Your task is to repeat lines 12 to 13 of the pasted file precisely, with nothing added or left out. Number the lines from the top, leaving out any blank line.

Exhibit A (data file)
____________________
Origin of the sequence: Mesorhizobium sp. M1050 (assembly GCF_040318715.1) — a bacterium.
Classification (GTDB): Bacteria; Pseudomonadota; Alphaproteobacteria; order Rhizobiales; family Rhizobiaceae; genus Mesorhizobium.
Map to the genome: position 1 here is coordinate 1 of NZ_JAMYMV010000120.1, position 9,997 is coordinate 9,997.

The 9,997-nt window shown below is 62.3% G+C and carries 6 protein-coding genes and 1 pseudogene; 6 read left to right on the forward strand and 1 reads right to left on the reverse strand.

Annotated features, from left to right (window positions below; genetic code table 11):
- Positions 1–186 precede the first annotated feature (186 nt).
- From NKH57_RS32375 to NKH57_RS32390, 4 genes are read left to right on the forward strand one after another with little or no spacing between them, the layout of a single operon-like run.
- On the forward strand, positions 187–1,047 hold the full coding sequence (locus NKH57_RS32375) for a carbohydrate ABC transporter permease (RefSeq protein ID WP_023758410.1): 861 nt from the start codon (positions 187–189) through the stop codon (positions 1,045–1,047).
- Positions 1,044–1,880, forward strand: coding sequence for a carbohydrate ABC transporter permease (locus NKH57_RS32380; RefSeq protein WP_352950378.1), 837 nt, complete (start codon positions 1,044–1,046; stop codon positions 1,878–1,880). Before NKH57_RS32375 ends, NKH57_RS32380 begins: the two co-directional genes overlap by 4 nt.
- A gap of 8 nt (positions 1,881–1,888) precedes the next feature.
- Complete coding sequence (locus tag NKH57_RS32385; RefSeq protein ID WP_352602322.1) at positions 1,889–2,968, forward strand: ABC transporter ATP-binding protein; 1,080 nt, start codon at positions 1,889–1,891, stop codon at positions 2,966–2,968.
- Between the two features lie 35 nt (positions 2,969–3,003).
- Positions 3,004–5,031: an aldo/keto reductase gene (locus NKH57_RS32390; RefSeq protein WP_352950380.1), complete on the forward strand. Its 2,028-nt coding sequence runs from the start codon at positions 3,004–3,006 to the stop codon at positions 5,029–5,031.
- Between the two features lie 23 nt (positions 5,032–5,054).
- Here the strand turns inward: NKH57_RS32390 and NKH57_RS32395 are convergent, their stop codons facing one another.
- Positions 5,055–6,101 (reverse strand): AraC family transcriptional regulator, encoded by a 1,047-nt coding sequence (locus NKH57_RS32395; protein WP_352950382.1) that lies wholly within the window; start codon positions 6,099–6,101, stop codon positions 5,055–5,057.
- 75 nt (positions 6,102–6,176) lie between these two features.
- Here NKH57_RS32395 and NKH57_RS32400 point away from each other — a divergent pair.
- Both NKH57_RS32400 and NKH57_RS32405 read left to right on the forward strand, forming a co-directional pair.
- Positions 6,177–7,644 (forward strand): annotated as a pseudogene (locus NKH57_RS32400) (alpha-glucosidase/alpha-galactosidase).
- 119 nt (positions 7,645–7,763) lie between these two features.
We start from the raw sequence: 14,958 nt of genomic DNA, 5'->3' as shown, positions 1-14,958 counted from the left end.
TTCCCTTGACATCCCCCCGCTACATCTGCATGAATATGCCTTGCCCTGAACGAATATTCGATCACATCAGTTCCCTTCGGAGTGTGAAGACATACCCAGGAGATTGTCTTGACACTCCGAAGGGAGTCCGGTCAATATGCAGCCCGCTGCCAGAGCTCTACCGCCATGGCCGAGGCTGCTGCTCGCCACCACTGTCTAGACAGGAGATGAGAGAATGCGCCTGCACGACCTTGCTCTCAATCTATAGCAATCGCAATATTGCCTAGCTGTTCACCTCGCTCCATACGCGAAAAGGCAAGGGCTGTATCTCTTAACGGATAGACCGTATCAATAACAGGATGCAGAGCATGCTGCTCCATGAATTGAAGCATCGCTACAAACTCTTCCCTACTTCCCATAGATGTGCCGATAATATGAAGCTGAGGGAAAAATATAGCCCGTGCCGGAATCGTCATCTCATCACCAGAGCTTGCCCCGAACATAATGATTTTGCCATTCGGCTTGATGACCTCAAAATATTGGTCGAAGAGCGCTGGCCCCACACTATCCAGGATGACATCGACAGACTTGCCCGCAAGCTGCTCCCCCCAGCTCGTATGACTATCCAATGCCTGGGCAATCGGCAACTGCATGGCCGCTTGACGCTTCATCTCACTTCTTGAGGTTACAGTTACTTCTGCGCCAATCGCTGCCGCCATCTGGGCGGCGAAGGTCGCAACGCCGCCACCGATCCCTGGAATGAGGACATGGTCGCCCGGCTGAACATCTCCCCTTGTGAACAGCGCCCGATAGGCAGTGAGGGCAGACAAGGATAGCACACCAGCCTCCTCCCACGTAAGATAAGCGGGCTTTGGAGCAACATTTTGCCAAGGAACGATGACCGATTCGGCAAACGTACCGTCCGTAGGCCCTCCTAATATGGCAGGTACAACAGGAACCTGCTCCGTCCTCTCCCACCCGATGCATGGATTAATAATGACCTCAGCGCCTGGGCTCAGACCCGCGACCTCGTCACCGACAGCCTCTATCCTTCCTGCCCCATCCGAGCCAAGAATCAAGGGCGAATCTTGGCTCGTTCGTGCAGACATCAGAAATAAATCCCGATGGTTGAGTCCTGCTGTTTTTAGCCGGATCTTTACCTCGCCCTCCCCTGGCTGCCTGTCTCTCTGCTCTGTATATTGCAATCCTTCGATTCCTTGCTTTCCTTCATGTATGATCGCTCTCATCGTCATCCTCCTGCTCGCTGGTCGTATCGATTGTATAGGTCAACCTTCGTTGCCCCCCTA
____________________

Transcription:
- Between the two features lie 35 nt (positions 2,969–3,003).
- Positions 3,004–5,031: an aldo/keto reductase gene (locus NKH57_RS32390; RefSeq protein WP_352950380.1), complete on the forward strand. Its 2,028-nt coding sequence runs from the start codon at positions 3,004–3,006 to the stop codon at positions 5,029–5,031.